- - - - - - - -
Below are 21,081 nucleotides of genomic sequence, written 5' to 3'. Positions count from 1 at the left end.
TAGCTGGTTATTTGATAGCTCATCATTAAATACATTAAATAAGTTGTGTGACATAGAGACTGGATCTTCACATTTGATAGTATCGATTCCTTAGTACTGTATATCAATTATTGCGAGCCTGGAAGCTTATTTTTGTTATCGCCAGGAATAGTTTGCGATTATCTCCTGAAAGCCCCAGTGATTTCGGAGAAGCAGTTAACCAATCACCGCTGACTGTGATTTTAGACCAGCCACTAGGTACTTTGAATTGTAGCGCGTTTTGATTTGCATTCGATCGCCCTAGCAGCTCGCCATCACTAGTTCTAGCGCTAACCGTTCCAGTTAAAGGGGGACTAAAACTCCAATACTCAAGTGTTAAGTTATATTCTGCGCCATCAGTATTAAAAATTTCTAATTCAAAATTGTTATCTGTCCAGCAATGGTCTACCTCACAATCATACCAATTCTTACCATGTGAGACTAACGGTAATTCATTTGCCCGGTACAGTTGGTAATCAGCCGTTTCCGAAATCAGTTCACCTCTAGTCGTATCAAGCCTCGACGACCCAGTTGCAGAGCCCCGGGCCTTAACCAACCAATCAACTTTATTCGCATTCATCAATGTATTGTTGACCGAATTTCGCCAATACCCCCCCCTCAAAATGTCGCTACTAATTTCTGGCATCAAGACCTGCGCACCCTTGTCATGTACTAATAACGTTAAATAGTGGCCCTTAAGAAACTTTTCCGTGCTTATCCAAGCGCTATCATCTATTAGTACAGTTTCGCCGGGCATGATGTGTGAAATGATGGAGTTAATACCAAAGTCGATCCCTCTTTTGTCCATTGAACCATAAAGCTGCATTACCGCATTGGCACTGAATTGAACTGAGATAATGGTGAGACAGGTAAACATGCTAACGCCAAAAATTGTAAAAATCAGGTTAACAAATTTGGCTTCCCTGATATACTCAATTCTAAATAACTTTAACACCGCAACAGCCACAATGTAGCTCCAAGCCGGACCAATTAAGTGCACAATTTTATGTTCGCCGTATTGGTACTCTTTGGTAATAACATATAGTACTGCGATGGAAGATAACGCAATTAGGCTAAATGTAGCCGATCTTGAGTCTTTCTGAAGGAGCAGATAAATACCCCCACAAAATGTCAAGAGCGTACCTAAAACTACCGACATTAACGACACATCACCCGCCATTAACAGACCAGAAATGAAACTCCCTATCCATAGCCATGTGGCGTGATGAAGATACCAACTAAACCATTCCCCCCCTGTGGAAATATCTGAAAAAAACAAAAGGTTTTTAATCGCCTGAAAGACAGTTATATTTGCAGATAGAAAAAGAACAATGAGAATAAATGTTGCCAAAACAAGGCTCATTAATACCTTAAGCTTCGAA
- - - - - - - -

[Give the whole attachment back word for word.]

Below are 21,081 nucleotides of genomic sequence, written 5' to 3'. Positions count from 1 at the left end.
TAGCTGGTTATTTGATAGCTCATCATTAAATACATTAAATAAGTTGTGTGACATAGAGACTGGATCTTCACATTTGATAGTATCGATTCCTTAGTACTGTATATCAATTATTGCGAGCCTGGAAGCTTATTTTTGTTATCGCCAGGAATAGTTTGCGATTATCTCCTGAAAGCCCCAGTGATTTCGGAGAAGCAGTTAACCAATCACCGCTGACTGTGATTTTAGACCAGCCACTAGGTACTTTGAATTGTAGCGCGTTTTGATTTGCATTCGATCGCCCTAGCAGCTCGCCATCACTAGTTCTAGCGCTAACCGTTCCAGTTAAAGGGGGACTAAAACTCCAATACTCAAGTGTTAAGTTATATTCTGCGCCATCAGTATTAAAAATTTCTAATTCAAAATTGTTATCTGTCCAGCAATGGTCTACCTCACAATCATACCAATTCTTACCATGTGAGACTAACGGTAATTCATTTGCCCGGTACAGTTGGTAATCAGCCGTTTCCGAAATCAGTTCACCTCTAGTCGTATCAAGCCTCGACGACCCAGTTGCAGAGCCCCGGGCCTTAACCAACCAATCAACTTTATTCGCATTCATCAATGTATTGTTGACCGAATTTCGCCAATACCCCCCCCTCAAAATGTCGCTACTAATTTCTGGCATCAAGACCTGCGCACCCTTGTCATGTACTAATAACGTTAAATAGTGGCCCTTAAGAAACTTTTCCGTGCTTATCCAAGCGCTATCATCTATTAGTACAGTTTCGCCGGGCATGATGTGTGAAATGATGGAGTTAATACCAAAGTCGATCCCTCTTTTGTCCATTGAACCATAAAGCTGCATTACCGCATTGGCACTGAATTGAACTGAGATAATGGTGAGACAGGTAAACATGCTAACGCCAAAAATTGTAAAAATCAGGTTAACAAATTTGGCTTCCCTGATATACTCAATTCTAAATAACTTTAACACCGCAACAGCCACAATGTAGCTCCAAGCCGGACCAATTAAGTGCACAATTTTATGTTCGCCGTATTGGTACTCTTTGGTAATAACATATAGTACTGCGATGGAAGATAACGCAATTAGGCTAAATGTAGCCGATCTTGAGTCTTTCTGAAGGAGCAGATAAATACCCCCACAAAATGTCAAGAGCGTACCTAAAACTACCGACATTAACGACACATCACCCGCCATTAACAGACCAGAAATGAAACTCCCTATCCATAGCCATGTGGCGTGATGAAGATACCAACTAAACCATTCCCCCCCTGTGGAAATATCTGAAAAAAACAAAAGGTTTTTAATCGCCTGAAAGACAGTTATATTTGCAGATAGAAAAAGAACAATGAGAATAAATGTTGCCAAAACAAGGCTCATTAATACCTTAAGCTTCGAA